But the really important thing for us here today in the penumbra of this holiday of Thanksgiving, is that both these monks had their ideas of self and other collapse and saw deeply into authentic interconnectedness.
At the time this story takes place Daowu perhaps sees a bit deeper than his dharma brother. Although perhaps not. In the great way we play a lot, each of us taking different parts in turn, and play is in fact one of the primary spiritual disciplines. That noted, in this conversation we get a sense of what it means to move from the interdependent web as a really good idea, to where it describes who we actually are.
Here. Now. With all these truths arising. Hunger. Hurt. Joy. War. Gratitude. So much collapsing. So much dying. Family for good and ill. Actions, small and great. Dreaming. Longing. Wanting something better. Acting on that. All of it. Reaching out, reaching out knowing we’re all in this together.
Reaching out is the body of awakening.
Reaching out and finding Buddha, finding Christ, finding our true selves…
And Daowu says of this need to act, that it comes not through an interpretation of the image of the interdependent web, not through reading the Wealth of Nations, not through solid Marxist analysis, not through righteousness of any sort, certainly not righteous anger, a dreadful seducer beckoning us to a confusion of ends and means: but rather like someone turning in her sleep and reaching a hand behind her head to adjust her pillow.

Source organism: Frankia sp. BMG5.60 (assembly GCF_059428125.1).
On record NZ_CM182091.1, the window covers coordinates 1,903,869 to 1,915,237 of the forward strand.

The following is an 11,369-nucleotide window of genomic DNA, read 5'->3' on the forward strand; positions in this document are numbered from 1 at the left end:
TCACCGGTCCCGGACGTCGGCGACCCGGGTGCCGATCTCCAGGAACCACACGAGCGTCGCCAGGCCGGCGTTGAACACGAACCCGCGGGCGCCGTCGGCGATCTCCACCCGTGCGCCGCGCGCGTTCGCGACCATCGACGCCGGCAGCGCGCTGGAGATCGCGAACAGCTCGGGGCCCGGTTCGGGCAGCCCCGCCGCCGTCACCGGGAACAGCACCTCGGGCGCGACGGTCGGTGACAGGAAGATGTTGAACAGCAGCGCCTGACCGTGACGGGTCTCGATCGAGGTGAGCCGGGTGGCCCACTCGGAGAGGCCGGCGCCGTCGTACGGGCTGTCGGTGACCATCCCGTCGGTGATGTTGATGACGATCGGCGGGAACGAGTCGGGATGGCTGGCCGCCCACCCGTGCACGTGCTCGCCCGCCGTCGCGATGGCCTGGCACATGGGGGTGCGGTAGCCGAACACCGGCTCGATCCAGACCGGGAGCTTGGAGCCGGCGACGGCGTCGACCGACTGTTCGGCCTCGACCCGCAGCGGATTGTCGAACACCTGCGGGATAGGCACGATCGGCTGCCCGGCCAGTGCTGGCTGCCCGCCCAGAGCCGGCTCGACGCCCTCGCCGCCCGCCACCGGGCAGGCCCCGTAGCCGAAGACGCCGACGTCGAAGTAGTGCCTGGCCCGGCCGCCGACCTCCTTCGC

Just this. Ends and means, one thing. Our interdependence and you and I, one thing.
It becomes our broken song. It acknowledges fully and without hesitation the cracks in everything. It remembers the call to Thanksgiving and Humiliation. It recalls the horrors of days. And endless failures. And it sees something else. Joys small and great. Beauty. Loves, small and great. In the very same place. At the very same time. Found as we loosen the death grip of our knowing and slip into the mysteries of not knowing.
The meeting of the month before and after the fifteenth. And with that the light that shines through those wounds and joys. The promise of our saving ourselves and each other.
A real Thanksgiving.
All of it. Intimate. Intimate.
A real Thanksgiving.